Post Operative Care
Some useful advice and information about the care of your pet, following an anaesthetic. Please feel free to call the surgery at any time, if you require any further advice.
Recovering from an anaesthetic can be hard work!
The anaesthetic protocol which we use, here at A+G Vets, enables us to use medication which is short acting and rapidly cleared from the body. This means our patients are expected to make a smooth and rapid recovery. However, it will still take a minimum of 24 hours for the effects to have worn off fully and for some patients, especially older ones; it could be 48 – 72 hours.
In most cases, there will be a small area of hair on the foreleg which has been clipped. This is where the intravenous catheter has been placed, for either administration of intravenous medication and / or fluids. There may also be a clipped area at the side of their neck – this was where a pre-anaesthetic blood sample was taken. The hair will grow back in approx 3-4 weeks and should not affect your pet in any way.
Care of the Wound
Please be aware that the area around the operation site may be tender so avoid handling the area unless instructed. It is very important that your pet does not lick or chew at the operation site or suture. This can introduce infection or even cause the wound to breakdown, meaning another anaesthetic would be necessary. We advise the use ofSmart Collars, which prevent your pet from reaching the wound or interfering with it. Many patients do not like these collars, so you could use a t-shirt, baby grow or boxer shorts to protect the wound, however these do not offer the same protection as a Smart Collar and pets are still able to reach the wound. The collars can be taken off for exercise or feeding but should be replaced immediately.
The operation site should be checked daily to ensure there is no swelling, redness or infection. If there are any of these signs, then you should phone to make an appointment.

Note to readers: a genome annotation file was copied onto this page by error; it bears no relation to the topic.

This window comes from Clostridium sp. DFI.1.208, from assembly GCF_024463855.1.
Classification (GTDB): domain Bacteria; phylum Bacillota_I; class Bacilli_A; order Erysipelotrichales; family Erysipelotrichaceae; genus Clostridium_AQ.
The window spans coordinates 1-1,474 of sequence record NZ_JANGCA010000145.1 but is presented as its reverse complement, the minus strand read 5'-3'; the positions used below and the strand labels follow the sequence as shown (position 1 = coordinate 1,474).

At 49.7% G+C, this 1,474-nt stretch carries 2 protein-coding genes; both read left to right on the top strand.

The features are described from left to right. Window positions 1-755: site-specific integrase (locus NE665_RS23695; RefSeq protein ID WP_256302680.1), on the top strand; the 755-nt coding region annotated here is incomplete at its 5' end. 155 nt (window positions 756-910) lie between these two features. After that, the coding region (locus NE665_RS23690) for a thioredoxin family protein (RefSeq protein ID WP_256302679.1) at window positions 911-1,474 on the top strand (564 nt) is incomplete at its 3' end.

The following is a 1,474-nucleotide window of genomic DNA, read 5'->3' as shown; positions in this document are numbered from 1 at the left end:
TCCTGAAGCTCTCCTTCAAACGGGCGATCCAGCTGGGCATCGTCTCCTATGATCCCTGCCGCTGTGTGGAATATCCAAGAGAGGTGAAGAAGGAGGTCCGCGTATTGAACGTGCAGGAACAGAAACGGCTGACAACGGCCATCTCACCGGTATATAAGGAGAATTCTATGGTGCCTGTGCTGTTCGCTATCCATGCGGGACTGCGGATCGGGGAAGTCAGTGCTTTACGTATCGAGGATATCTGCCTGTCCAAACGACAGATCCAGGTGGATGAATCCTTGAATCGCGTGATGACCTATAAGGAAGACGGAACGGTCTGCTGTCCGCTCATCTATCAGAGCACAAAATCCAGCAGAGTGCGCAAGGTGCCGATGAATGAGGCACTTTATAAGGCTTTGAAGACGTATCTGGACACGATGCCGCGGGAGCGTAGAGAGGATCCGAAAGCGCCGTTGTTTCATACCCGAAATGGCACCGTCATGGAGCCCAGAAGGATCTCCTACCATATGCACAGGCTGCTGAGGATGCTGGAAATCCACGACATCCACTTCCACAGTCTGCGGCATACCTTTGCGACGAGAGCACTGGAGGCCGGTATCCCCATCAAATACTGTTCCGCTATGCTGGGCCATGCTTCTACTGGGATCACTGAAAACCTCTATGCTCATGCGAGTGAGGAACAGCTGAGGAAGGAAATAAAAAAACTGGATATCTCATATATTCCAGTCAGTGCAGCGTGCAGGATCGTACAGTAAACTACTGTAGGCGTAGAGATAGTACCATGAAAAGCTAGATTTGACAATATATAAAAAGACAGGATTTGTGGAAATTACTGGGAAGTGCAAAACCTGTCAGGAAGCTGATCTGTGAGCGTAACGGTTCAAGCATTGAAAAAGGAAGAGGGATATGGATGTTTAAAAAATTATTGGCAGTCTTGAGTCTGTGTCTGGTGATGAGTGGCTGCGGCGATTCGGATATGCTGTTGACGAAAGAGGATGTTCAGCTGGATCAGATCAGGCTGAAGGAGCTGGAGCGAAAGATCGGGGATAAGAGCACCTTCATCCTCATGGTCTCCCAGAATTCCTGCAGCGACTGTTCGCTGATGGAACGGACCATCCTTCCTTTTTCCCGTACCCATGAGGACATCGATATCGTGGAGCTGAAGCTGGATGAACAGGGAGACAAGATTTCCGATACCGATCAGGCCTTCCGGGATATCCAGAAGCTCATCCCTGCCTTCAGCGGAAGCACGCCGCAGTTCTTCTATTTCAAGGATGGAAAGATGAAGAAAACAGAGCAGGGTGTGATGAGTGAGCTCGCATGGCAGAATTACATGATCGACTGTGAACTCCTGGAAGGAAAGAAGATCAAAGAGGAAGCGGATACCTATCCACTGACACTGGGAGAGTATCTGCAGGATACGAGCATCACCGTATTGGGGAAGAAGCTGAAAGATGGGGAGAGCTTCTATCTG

Your pet will have been offered something to eat, during their stay with us. We will advise you if they have eaten this meal. A light diet should be offered in the evening, such as boiled chicken or scrambled egg. If your pet will not eat this food, then a small amount of their normal diet can be offered. If you prefer, you can take home a can of RCW Sensitivity, which is a bland chicken & rice based diet suitable for post-operative recovery.
On the evening of the procedure, we advise that dogs should only be allowed out into the garden, supervised and if necessary, on the lead. Dogs should not be allowed off the lead near a road for 24 hours, as they can still be disorientated and lose their road sense temporarily. All patients should have restricted exercise until their sutures have been removed, either 10 or 14 days later. With cats, we advise that they need to remain indoors, until the sutures have been removed.
Restricted exercise means that dogs should be on a short lead outside and even in the garden, if they are particularly bouncy. Short, frequent walks of 15-30 minutes are advisable. Any over-exertion can lead to sutures bursting or a swelling around the wound, called a seroma. This can delay wound healing and may even lead to another anaesthetic to repair any damage.
Cats with sutures need to be kept indoors to restrict their exercise. If possible, you will need to restrict their access to high areas within the home environment.
Care of Dressings
If your pet has a bandage or dressing covering the wound, it is important to keep this dressing clean and dry. When exercising, the bandage needs to be covered with either a drip boot (which can be obtained from the surgery) or a plastic bag. This bag should not be left on for long periods of time, as it will cause the foot to sweat.
Please pick up our leaflet “Care of Bandages” from the reception for further information.
If your pet has received any dental treatment, then it is imperative to offer soft foods for the next 2-3 days, as their mouth will be tender. If they have had any teeth extracted, then this may be extended until sockets have healed.
Dental home care needs to be started almost immediately post-operatively as plaque can start to build-up just eight hours after dental treatment. One of the nurses will discuss dental home care with you in detail.
Our patients are normally discharged with a pain-killer, which should be given the day after the surgery. Other medications, such as antibiotics, may also be given out. One of the nurses will discuss the medication which your pet is going home with. Please feel free to ask any questions regarding this treatment.
How to contact the Surgery
Please call the surgery if you require to be seen. We have an appointment system and will arrange a convenient appointment, so you can be seen by either the vet or the qualified nurse.
Outwith normal surgery hours, we have 24 hour emergency care. Please phone the surgery to obtain the emergency mobile telephone number. This is extremely important as the emergency number may change on annual leave or Bank Holidays.
Tel – 01324 815888
Your pet may have a bandage around their forearm, where their catheter was placed.
Please remove this when you get home;
failure to do so, will result in a swollen,